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Belgium BEL

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Germany GER

Sweden SWE

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Panama PAN

Japan JPN

Senegal SEN

Poland POL

Colombia COL

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Egypt EGY

Uruguay URY

Russia RUS

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Morocco MAR

Iran IRN

Portugal POR

Denmark DNK

France FRA

Australia AUS

Peru PER

Iceland ISL

Croatia CRO

Nigeria NGA

Argentina ARG

Mexico MEX

Sweden SWE

South Korea KOR

Germany GER

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Comment: Karius controversy proves again that football still has its head shamefully in sand on concussion

 

By David Kelly

The History Channel is currently showing wall-to-wall documentaries on World Cups through the ages and, appropriately enough, history has helped us shine a light on some of the less revealing moments of the sepia-tinted past.

Two, in particular, stand out.

First, there are the scenes from 1958 when Pele exploded onto the world stage. After his two goals helped defeat hosts Sweden 5-2, his captain, Hilderaldo Bellini, was prompted by a photographer to hoist the Jules Rimet trophy above his head.

From that moment on, it was a snapshot of success that would be repeated by the winning captain every four years.

Then there is 1966, thinking it was all over, Geoff Hurst and the perennial quiz question about who was England's other goalscorer on that famous Wembley occasion.

The answer is Martin Peters, although sadly he is probably one of the few people who would be able to tell you the answer.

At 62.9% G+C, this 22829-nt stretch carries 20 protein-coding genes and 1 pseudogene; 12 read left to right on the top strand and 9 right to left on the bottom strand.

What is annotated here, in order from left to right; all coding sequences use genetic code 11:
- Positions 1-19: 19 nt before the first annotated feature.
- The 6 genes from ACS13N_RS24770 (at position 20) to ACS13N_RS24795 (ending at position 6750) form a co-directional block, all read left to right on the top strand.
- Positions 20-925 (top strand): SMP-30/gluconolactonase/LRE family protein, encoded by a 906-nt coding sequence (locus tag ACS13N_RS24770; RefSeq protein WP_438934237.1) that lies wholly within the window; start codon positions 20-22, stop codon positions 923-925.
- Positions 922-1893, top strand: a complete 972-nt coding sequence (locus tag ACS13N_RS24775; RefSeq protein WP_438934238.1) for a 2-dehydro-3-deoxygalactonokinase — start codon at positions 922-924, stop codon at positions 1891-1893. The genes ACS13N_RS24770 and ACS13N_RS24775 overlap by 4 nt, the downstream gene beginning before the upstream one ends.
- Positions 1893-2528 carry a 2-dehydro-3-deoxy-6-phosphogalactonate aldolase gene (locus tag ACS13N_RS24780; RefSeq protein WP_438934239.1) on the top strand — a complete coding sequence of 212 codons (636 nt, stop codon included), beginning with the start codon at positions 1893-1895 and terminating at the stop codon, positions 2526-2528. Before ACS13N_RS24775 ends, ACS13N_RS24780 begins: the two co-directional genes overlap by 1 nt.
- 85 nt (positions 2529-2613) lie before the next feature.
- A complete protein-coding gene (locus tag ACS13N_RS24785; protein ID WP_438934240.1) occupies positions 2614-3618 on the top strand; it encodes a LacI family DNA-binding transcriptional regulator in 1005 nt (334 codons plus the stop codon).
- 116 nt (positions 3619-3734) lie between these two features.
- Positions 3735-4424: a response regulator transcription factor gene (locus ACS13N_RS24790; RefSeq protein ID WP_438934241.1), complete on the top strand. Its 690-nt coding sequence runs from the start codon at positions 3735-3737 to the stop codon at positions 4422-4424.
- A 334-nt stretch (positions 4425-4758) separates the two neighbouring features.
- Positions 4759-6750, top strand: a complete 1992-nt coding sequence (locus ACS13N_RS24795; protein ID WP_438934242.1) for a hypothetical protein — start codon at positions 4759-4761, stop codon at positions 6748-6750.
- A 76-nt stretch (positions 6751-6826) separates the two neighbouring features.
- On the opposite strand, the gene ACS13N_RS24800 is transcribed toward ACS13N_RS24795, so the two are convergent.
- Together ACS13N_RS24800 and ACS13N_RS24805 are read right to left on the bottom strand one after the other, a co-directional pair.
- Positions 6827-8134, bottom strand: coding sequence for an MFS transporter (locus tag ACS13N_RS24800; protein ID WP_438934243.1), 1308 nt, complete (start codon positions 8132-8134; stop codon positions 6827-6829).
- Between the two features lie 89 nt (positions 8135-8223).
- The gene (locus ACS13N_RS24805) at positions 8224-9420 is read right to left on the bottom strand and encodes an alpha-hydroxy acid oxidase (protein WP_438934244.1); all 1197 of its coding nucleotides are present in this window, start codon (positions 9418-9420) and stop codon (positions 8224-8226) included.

He, along with team-mate Nobby Stiles, is suffering with varying degrees of dementia; another, former Republic of Ireland manager Jack Charlton, currently unwell, has admitted to suffering with memory loss in his advancing years.

Nobody knows if concussion might have prompted their afflictions rather than, say, merely old age.

But the starkly high proportion within just one team - and those names mentioned may not be alone - suggest it might be worth finding out.

Except football appears reluctant to do so. Perhaps when it is so difficult to find the right answers, there may seem little point in bothering to ask the right questions.

Bellini didn't live to find out.

He died of a heart attack shortly after the 2014 World Cup, but an autopsy would reveal he suffered from CTE (chronic traumatic encephalopathy), the brain condition that, just last year, was discovered in 110 of 111 deceased NFL players.

This was no longer football's guilty secret or a source of laddish humour.

To comfort itself, football tried to exculpate itself from a lifetime of ignorance - no more than any other sport - in an attempt to forge a bright, new future where the often unknown perils of concussive blows could be treated in a more humane, controlled and empathetic environment.

But the dramatic fall-out from the Champions League final has demonstrated that the sport has failed utterly in its attempts to do so.